It is now facing steep competition from the new sugar factories, which are trying to pry away existing out-growers or encouraging new farmers to turn their fields over to sugarcane or turn them over to the sugar barons. Peasants in the area are now reportedly leasing their parcels of land to the sugar companies for up to Shs300,000 per acre annually. For a five-year lease, one gets Shs1.5 million, which is a lot of money to rural folks.
With rampant unemployment and few sources of cash income, many peasants have jumped at the offer and suddenly sugarcane is the craze in Kamuli, Kaliro, Mayuge and Bugiri districts.
To commercially engage in sugarcane cultivation, a farmer would need above three acres. So far, SAIL says it has 24,000 acres (almost as big as Kakira’s nucleus 9,700 ha) cultivated with sugarcane. The start-up company is still urging more people, especially in Kamuli and Kaliro, to cultivate even more sugarcane.
In Butansi Sub-county, Kamuli District alone, 8,500 acres is reportedly covered with sugarcane. Those numbers include land from large tracts but it also includes smallholdings put forward by cash-hungry farmers. To win them over, SAIL offers to plough the fields, provides artificial fertiliser and seedlings, as well as pesticides.
The companies also promise peasants “stable prices” for the cane, unlike maize whose prices rise, only to fall every-other four months due to gluts that come with bumper harvests. These incentives are similar to those Naads offered to selected farmers growing rice, wheat, maize, tea, coffee and cocoa in an effort to address food insecurity and poverty. But with the collapse of cooperative societies such as Busoga Cooperative Growers Union, many farmers are taking individual decisions instead of zonal planning.
Government’s policy is to encourage farmers to move out of subsistence farming by planting commercially-viable crops but Prof. Zerubabel Nyiira, the state minister for Agriculture, admits that some of the farmers in Busoga who are turning to sugarcane growing “could have a problem because they could become financially secure but food insecure”.
However, he adds that it is not a deliberate policy by the government to invest in sugarcane cultivation at the expense of food crops. “Due to liberalisation, entrepreneurs are free to invest in sectors areas where they will profit most. Sugar has a ready market both within and outside Uganda. That is why many are moving in that direction,” says Prof. Nyiira.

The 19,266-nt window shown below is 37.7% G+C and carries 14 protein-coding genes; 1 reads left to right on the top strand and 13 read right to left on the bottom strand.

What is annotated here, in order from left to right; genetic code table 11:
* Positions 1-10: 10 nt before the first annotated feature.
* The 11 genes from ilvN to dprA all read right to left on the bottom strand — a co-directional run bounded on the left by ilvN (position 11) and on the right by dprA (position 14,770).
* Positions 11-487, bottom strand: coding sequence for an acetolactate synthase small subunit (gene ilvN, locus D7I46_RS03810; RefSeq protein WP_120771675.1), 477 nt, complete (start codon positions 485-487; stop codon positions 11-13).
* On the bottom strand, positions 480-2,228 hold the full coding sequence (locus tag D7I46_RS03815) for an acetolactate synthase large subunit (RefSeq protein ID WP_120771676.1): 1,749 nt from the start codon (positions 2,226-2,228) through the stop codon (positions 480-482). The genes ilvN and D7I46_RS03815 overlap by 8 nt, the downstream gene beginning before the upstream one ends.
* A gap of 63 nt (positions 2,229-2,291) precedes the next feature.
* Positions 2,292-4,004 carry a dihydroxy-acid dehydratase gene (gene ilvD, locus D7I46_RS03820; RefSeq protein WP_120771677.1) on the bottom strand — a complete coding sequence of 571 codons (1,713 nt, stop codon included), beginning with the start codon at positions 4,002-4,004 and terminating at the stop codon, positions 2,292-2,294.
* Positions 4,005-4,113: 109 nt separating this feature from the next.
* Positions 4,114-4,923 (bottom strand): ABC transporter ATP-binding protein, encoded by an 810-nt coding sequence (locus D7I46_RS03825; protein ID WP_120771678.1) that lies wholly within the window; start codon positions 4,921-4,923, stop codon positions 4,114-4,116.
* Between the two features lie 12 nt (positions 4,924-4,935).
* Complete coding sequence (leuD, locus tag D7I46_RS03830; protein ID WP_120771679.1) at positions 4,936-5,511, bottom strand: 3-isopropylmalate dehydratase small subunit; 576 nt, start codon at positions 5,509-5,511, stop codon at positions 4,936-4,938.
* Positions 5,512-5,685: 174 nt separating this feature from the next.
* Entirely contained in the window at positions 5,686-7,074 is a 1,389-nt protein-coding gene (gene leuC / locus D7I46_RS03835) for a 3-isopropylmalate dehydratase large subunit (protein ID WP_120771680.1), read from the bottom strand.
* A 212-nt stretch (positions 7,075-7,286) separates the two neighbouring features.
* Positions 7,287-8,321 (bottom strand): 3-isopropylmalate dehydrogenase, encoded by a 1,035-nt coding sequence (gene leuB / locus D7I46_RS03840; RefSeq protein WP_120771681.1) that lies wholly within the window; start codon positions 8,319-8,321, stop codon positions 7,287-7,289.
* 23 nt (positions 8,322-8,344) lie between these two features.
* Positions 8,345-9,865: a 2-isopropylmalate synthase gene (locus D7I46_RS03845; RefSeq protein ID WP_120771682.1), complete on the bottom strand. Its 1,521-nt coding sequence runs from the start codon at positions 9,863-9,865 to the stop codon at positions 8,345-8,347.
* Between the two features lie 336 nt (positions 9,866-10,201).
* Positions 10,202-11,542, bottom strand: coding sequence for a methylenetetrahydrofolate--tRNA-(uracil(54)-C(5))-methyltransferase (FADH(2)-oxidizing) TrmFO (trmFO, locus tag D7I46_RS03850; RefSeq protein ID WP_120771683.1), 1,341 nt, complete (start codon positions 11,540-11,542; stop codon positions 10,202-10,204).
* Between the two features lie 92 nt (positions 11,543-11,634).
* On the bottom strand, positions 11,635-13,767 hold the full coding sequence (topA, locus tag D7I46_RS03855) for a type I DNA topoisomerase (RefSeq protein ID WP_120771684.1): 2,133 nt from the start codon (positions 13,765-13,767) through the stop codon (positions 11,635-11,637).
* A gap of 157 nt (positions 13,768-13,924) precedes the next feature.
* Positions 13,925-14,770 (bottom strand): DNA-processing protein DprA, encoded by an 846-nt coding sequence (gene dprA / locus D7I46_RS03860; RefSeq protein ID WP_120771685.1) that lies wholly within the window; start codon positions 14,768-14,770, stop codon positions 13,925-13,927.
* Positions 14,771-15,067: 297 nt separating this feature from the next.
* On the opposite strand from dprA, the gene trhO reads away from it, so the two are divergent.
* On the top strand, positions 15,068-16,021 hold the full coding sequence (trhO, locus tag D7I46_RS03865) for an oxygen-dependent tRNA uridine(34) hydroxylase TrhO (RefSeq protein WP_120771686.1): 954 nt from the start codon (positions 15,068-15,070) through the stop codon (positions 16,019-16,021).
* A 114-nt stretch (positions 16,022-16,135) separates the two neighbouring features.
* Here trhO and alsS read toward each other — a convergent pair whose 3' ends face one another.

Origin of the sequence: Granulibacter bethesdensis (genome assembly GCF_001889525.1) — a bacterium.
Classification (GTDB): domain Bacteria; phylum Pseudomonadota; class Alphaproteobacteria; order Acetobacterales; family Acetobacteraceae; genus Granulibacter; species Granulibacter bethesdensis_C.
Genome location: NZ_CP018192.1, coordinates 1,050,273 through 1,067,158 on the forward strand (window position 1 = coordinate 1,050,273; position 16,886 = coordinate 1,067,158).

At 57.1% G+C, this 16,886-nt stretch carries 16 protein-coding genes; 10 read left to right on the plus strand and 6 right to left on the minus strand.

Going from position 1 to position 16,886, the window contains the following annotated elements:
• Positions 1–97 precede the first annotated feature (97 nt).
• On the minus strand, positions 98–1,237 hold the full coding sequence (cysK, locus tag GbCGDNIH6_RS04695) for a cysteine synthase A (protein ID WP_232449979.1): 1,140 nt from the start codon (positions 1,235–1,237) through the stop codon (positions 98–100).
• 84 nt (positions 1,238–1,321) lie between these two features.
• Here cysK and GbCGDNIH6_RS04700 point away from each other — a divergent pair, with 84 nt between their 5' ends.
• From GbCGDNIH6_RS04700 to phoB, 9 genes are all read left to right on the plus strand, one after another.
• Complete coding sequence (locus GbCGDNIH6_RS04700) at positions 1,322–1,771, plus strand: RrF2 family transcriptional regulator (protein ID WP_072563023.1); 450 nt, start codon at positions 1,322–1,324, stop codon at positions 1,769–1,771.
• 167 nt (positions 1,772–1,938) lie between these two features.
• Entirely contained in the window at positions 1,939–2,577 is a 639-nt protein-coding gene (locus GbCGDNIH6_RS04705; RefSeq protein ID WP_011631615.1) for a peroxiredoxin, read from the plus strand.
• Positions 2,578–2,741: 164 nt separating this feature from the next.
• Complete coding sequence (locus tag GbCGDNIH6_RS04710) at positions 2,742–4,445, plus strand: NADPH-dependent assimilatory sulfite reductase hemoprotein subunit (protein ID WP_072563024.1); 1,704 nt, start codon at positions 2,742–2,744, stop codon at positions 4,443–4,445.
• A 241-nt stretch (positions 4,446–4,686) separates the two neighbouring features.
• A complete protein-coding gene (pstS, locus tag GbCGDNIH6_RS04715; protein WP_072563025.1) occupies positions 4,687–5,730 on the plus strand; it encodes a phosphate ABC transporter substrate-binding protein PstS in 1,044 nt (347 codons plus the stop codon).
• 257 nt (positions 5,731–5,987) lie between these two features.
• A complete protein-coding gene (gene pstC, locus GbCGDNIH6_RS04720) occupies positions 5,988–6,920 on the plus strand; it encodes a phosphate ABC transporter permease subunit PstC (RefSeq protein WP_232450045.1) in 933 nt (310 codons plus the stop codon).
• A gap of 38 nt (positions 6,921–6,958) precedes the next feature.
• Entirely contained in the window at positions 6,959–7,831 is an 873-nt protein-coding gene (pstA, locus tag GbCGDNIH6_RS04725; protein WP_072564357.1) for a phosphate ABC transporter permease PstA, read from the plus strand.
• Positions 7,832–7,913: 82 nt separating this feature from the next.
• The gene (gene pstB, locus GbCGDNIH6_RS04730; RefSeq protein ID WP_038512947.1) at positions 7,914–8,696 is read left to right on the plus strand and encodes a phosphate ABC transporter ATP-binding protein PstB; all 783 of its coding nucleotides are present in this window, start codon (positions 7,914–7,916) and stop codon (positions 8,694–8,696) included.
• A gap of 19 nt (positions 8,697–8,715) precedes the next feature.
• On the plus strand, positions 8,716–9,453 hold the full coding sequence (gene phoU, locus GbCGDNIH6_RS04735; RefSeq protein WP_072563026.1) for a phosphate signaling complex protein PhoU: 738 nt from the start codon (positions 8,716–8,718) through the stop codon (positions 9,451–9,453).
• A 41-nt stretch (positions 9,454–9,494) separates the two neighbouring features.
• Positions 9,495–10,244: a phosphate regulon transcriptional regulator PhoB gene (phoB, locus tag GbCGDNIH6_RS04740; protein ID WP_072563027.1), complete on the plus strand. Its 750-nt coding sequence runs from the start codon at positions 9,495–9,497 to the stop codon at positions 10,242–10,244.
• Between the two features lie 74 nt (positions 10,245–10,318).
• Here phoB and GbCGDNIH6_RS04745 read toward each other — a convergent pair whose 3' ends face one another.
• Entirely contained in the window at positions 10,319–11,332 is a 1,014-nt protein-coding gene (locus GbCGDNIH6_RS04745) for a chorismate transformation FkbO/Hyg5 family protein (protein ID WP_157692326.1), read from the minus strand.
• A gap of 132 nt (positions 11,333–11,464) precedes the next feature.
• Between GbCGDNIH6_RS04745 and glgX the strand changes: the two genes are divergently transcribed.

“But I would discourage anyone with less than three acres from cultivating sugarcane commercially.”
Government’s policy is ambiguous. Under the Village Development Model, 100 farmers in each parish were to be supported not only to increase their food security but also to transform them from subsistence to commercial farmers. But, as Prof. Nyiira poses: “What happens to the other villagers who make up the parish? Do you leave them food insecure?”
Some of the commercial crops promoted by the government, such as upland rice, offer farmers a chance to make money while providing a source of food. But upland rice appears to have fallen out of favour with the departure of former vice president Gilbert Bukenya.
Aggrey Kyobuguzi, a National Agricultural Advisory Services (Naads) officer, says each household, by default, belongs to a village farmers’ forum. Through these forums, they get seeds, among others things, for cultivating. “We encourage them to plant high-yielding crops…to be food secure,” says Kyobuguzi. Sugarcane is not one of the crops encouraged by the policy but here in Busoga it has a ready market and is attractive to farmers.
The crop, however, takes 18 months to mature, exposing farmers to a year-and-a-half during which they have little or nothing to eat and no income. During that time a farmer who grows food crops like rice, maize or beans would have harvested three times.
The opportunity cost of growing sugarcane is also high. From one paddy acre a farmer can harvest up to 10 bags of rice of 100 kilogrammes each. Each bag is enough to feed a family of six for a month.
The same piece of land would yield close to seven tonnes of sugarcane and earn the farmer more money. Unlike other cash crops like coffee, one cannot inter-crop in a sugarcane plantation. Even fruit trees like mango and jackfruit are cut down when sugarcane is planted.
Francis Kaleebi, the Butansi sub-countychairperson, says the area is likely to suffer a severe food shortage in the next five years if farmland is turned over to sugarcane at the current rate. However, Syed Akter Abbas, the general manager SAIL, says they encourage the peasants not to neglect crop farming.
“We are also concerned about food security. So we are advising the people to continue cultivating food crops especially if they do not have ‘enough’ land,” Syed told Saturday Monitor. Kyobuguzi says Naads does not encourage people with less than two acres to cultivate sugarcane for sale but there is no law stopping peasants from doing just that.
Prof. Nyiira says the government has to teach peasants about food security. “People should know that one could be financially secure but at the same time not food secure,” he says. But in one of the poorest parts of the country, such words are easily drowned out by the sweet nothings that the sugar companies whisper in the ears of the poor landowners. It is hard to grow money on trees but many of the peasants here are willing to die trying.